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Cancer Treatment Centers of America

Staging and grading non-Hodgkin lymphoma

The grade and stage of adult non-Hodgkin lymphoma are important factors in evaluating treatment options. Staging helps to determine how far the disease has spread and whether it has invaded tissues and organs outside the lymph system. Grading non-Hodgkin lymphoma is important in helping to understand the growth pattern and aggressiveness of the cancer cells.

Grading non-Hodgkin lymphoma

Doctors will determine whether the lymphoma is low grade (indolent or slow growth rate), intermediate grade (moderate growth rate) or high grade (aggressive or rapid growth rate). While aggressive non-Hodgkin lymphoma often requires a more immediate and intensive treatment plan, many types of the disease typically respond well to treatment.

Staging non-Hodgkin lymphoma

Non-Hodgkin lymphoma staging is the process of identifying the location of the cancer, the number of lymph nodes affected by the cancer and whether the disease has spread from the original site to other parts of the body, including organs outside the lymphatic system, such as the liver or lungs. Doctors also look for affected lymph nodes near the diaphragm, the breathing muscle beneath the lungs. In earlier stages of non-Hodgkin lymphoma, affected lymph nodes are found only on one side of the diaphragm. In more advanced stages of non-Hodgkin lymphoma, the disease may be found on both sides of the diaphragm.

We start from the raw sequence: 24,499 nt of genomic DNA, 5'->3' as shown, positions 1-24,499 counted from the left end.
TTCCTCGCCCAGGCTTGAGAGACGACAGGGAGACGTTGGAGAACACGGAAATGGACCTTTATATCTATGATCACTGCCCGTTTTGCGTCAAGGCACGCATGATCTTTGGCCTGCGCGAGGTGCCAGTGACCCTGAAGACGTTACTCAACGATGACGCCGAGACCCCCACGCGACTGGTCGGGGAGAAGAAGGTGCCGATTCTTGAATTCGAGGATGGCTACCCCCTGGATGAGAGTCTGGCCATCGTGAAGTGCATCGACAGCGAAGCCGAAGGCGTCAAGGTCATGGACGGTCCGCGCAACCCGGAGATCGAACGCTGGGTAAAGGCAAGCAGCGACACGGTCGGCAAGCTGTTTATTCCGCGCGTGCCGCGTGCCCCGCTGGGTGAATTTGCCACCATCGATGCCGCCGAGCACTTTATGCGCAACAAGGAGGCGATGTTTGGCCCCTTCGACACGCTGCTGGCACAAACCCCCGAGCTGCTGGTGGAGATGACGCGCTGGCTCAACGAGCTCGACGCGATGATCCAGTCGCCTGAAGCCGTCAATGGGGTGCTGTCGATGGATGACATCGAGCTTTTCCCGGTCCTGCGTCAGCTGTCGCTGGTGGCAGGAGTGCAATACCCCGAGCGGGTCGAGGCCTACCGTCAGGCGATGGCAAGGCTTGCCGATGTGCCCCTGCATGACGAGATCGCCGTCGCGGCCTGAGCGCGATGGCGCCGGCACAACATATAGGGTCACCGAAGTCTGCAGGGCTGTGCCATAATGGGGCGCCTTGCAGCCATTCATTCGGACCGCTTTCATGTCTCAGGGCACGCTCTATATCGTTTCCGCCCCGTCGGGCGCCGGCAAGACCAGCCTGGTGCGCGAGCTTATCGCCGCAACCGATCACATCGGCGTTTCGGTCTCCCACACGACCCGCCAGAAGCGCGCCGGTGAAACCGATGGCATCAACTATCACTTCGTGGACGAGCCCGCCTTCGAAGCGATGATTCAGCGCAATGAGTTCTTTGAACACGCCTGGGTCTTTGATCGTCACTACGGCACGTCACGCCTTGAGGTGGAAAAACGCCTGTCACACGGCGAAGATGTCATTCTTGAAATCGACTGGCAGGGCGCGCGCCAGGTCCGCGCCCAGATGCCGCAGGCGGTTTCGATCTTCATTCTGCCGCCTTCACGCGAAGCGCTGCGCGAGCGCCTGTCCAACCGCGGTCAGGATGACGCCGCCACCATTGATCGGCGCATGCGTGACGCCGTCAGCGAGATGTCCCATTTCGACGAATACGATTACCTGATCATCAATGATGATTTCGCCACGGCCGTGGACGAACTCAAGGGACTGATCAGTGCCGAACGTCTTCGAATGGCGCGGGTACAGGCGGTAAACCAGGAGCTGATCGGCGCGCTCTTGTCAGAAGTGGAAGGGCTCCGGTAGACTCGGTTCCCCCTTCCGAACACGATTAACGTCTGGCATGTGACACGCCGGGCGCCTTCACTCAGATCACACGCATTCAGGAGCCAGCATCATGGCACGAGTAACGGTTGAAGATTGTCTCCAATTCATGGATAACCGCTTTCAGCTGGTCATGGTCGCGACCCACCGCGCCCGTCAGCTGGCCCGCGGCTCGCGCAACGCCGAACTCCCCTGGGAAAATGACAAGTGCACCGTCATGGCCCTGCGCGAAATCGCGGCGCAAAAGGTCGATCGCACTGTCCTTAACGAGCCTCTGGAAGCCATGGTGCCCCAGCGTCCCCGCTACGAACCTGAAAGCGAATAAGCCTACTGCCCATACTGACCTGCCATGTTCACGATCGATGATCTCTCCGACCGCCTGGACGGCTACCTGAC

Additional staging factors for non-Hodgkin lymphoma

Stages of non-Hodgkin lymphoma are identified using the Roman numerals I through IV. Doctors may also use the letters A, B, E and S to help describe the cancer. The letters A and B indicate the presence or absence of certain symptoms. The letters E and S refer to the spread of the disease beyond the lymph nodes.

  • A & B: The letter B indicates the presence of one or more of the following symptoms: drenching night sweats, fever or unexplained weight loss. The letter A is used if there is no evidence of B symptoms.
  • E & S: The letter E indicates the disease affects tissues or organs outside the lymphatic system. The letter S is used if the disease has spread to the spleen.

If the disease is considered “bulky” (greater than 10 cm in size), it is designated with an X.


Last Revised: 05/09/2018

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